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Gema Silapin
Sultan Idris Education University
16-17 September 2015, Auditorium DBKL

Sultan Idris Education University’s contribution to the KL International Dance Festival celebrates two forms of Malay dance – silat and zapin – in a pleasing, compact and well-rehearsed ensemble production at Auditorium DBKL.

In the first section, 32 dancers in baju Melayu sing “Salam…salam…” as they swoop and duck around each other, and 17 musicians on stage play a traditional composition by Mohd Pauzi bin Majid. This colourful overture combines zapin and silat movements, hence the ‘silapin’ of the title. Choreographer Abdul Hamid Chan, a faculty instructor at UPSI and formerly a student of zapin researcher Prof Mohd Anis Mohd Nor, puts his knowledge of traditional forms and his vocabulary of floor patterns to good use.

The second section delves further into the silat style. The men face off in the expected group battles. Delightfully, the women employ their jewelled hairpins, the cucuk sanggul, as daggers, leaping with poise while stabbing them towards the ground. Combining fighting fitness with ladylike manners, they reinsert their sanggul into their buns with cool finesse, and dive into forward rolls without once messing up their hair.

It is impossible to watch Gema Silapin on Malaysia Day without constrasting it with the red-shirt rally which shut down parts of the capital earlier in the day, resulting in an almost empty auditorium. Both employed silat to demonstrate the strength of Malay culture. But while the red-shirts use silat for Malay supremacist chest-beating, Gema Silapin opts for an almost contact-free display, carefully choreographed, focusing on the elegance of the movement – the smoothness of flexed fingers slicing through the air, the quiet dignity of the men as they sit in a circle. Elevated into art, it is almost totally devoid of violence. There is a gang of red-shirted dancers on stage, but with their gold trimmed outfits they look more like Chinese lion dancers, and neither they nor their opponents, clad in subdued songket, emerge as definitive victors from their highly refined encounters.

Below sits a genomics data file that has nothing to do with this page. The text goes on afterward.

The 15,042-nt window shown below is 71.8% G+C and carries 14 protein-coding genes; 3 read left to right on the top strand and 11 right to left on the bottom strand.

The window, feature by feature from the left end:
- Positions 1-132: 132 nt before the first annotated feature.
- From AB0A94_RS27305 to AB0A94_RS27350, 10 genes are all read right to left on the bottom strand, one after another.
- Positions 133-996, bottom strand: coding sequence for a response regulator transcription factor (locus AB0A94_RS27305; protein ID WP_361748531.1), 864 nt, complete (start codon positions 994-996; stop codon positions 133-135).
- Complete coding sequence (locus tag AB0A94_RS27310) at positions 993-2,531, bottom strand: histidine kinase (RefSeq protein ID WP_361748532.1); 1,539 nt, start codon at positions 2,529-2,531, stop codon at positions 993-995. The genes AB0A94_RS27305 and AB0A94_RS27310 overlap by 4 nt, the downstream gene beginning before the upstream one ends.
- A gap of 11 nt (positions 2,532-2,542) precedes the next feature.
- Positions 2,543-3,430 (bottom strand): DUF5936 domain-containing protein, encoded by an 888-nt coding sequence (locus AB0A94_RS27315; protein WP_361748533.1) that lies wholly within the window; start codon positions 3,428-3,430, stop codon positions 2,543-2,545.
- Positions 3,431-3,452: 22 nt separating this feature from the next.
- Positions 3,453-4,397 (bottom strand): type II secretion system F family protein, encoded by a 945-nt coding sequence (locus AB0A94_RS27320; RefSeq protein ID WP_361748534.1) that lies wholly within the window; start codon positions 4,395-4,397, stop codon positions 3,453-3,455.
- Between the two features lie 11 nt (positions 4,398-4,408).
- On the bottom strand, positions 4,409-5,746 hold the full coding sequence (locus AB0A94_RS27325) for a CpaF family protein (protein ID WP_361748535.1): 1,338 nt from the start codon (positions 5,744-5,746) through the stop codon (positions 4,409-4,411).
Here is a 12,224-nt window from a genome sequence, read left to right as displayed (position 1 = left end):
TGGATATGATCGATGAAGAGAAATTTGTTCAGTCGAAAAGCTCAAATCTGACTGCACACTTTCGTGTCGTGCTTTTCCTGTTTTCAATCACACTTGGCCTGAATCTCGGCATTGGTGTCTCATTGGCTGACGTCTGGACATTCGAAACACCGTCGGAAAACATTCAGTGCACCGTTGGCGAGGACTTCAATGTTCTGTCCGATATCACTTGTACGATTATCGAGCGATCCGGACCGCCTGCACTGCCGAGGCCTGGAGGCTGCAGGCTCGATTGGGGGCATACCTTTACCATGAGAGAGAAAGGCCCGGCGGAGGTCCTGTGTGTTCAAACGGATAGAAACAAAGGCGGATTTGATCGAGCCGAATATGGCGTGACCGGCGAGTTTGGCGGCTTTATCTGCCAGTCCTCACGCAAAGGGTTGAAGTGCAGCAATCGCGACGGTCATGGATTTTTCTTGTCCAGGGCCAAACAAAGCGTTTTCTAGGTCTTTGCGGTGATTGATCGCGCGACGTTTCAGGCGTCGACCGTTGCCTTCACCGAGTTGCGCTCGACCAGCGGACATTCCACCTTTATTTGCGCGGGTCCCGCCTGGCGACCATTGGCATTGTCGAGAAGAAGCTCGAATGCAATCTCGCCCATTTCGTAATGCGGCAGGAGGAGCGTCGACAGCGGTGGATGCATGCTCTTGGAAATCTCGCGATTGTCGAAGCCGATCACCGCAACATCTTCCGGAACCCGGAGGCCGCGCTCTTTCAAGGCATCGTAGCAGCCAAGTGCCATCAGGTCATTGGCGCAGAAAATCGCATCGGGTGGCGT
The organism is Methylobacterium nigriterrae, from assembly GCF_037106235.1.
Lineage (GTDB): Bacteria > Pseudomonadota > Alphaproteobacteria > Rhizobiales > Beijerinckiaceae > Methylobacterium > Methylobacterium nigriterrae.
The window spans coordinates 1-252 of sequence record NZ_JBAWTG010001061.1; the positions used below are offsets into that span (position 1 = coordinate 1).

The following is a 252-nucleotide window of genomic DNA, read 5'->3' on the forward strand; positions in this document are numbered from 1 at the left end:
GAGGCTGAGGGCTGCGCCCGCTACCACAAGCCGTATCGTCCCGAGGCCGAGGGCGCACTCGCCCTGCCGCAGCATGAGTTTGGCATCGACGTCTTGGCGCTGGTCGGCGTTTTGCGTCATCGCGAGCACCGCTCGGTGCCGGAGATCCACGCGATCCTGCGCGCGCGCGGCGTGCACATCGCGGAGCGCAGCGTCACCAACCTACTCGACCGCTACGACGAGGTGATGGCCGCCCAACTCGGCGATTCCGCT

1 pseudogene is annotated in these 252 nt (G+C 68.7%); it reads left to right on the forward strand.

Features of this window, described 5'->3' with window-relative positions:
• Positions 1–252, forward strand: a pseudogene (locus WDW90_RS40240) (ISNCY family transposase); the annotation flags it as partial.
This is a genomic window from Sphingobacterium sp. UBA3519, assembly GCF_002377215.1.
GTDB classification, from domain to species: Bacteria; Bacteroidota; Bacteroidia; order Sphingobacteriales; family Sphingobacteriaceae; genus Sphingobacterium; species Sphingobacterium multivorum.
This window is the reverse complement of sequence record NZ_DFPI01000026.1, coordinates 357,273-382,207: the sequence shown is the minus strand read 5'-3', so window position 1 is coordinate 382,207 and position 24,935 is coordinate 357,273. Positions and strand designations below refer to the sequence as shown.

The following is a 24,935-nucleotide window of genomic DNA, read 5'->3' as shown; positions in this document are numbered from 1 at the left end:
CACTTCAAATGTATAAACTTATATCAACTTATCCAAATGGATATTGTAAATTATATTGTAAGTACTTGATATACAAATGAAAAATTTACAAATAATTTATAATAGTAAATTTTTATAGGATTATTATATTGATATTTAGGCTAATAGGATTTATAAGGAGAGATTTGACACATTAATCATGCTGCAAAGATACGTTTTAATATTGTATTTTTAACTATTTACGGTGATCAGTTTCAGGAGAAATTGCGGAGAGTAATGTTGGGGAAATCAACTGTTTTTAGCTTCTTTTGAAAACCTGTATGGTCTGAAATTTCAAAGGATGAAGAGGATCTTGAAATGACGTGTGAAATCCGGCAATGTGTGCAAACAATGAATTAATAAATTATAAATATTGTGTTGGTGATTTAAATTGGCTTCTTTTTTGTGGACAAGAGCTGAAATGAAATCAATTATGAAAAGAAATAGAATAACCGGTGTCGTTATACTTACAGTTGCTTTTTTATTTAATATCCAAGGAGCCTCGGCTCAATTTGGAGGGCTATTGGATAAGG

The final section of Gema Silapin is to a recorded composition by Affendi bin Ramli, adding cymbals, synth sounds and thunder tubes to the traditional Malay orchestra. More narrative than the rest, it is a rough depiction of different facets of zapin, perhaps its evolution, from earthy batik-clad village dance, to sprightly male ensemble with songkoks, and finally to a kind of evanescent Islamic revivalism, with the dancers in white and green robes and headscarves on the women.

Hamid intended to demonstrate how wearing a headscarf need not restrict dancing, but the movement is still somewhat constrained in this section, perhaps more for ideological reasons than physical ones. In the batik section, the women perform remarkably gender-neutral movements, with wide-legged poses and kicking leaps. There is even a mixed-gender zapin-style conga line, each dancer holding onto the sash of the dancer in front. But in the Islamic revivalist section the women are noticeably more subdued in their movement, with one hand to their waist in the more conventional style (although, thank God, there were no demurely downcast eyes), while the men stride around with both arms flung wide. There is even a moment where a man and woman dance together, as three other women circle the man, holding delicately onto the hem of his gown – physical contact is permitted as long as it’s only with your four wives!

Most of the performers of Gema Silapin are students, and the entire production has an earnest, fresh-faced air. The ensemble of dancers conducts itself with well-drilled uniformity. There are moments of gleeful abandon from the kompang players, and a lead bonang musician in the gamelan who plays with verve and confidence. Overall, Gema Silapin is more tasteful, with less glitzy costuming and fewer plastic grins, than your average government Malay dance production, and more thoughtful of its message. It was a shame there were no red shirts in the audience – Gema Silapin could have taught them something about the finer points of Malay culture.

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